PH: There’s an old saying that pioneers get shot at. Those types of asset do not fall in our current definition of infrastructure. Investment in those sectors would not be mandate-compliant and would represent strategy drift and increased risk for our current mandates. That may not be true of every manager, depending on what has been agreed with clients. But we are fairly prudent and risk-averse, and these new hybrid asset classes that straddle the private equity and infrastructure industries are not our key focus.

How is technology impacting areas that you do focus on?
PH: Our view is that technology advancement is going to have a material impact on the infrastructure industry. In some cases that may be disruptive, in other cases it may be productivity enhancing.

There is an argument that technology is already disrupting, with regulated utilities feeling the indirect impact of improved service standards offered by other industries post-digitisation. Consumers expect higher levels of customer service – around personalised communication and connectivity via smartphones, for example – and some utilities have found it challenging to embrace those developments.

On the flipside, there is no doubt innovation will bring huge opportunities, whether that be from a technical perspective, in terms of engineering process or simply digitisation. Because of the scale and breadth of infrastructure, how many people it touches and how it impacts you daily, the upside must be significant.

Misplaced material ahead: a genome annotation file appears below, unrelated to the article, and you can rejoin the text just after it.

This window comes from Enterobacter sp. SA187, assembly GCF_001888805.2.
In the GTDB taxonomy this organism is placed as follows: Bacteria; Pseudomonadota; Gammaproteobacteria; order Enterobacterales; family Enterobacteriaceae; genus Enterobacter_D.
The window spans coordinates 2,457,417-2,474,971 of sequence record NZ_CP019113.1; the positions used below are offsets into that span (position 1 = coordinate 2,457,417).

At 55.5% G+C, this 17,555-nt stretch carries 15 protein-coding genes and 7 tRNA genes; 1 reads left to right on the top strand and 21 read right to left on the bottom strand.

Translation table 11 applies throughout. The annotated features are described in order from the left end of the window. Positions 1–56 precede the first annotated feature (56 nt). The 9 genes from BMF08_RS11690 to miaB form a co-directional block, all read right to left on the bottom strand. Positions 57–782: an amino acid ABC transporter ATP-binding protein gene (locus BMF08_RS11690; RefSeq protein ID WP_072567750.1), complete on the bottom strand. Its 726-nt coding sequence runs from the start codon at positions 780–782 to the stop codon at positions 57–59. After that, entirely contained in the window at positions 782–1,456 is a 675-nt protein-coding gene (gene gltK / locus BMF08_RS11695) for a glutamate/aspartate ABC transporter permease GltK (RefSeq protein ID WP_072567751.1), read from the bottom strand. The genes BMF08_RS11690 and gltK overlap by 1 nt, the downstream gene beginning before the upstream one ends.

What are the biggest challenges facing infrastructure investors right now?
PH: I think the biggest challenge for private sector investors in infrastructure globally is the uncertainty brought about by the increasingly volatile political landscape. There is ever more protectionism and increasingly interventionist policies being introduced in response to populist public opinion. At the same time, the need for new infrastructure investment has never been greater and governments’ capacity to invest remains constrained.

There has been questioning – and in some cases not unreasonable questioning – as to the legitimacy of private sector ownership of critical infrastructure. The commitment to long-term stewardship and constructive engagement with all key stakeholders is more pressing today than ever. How the industry responds to these challenges to its legitimacy will be critical to the future role for private capital.

What about concerns regarding overheating in the market?
PH: On the debt front, we have seen lenders become more borrower friendly in recent years, in terms of covenants and margins and more recently even leverage levels, particularly in relation to structurally subordinated debt. That is far more prominent now than it has been for many years. There is clearly mission creep in that.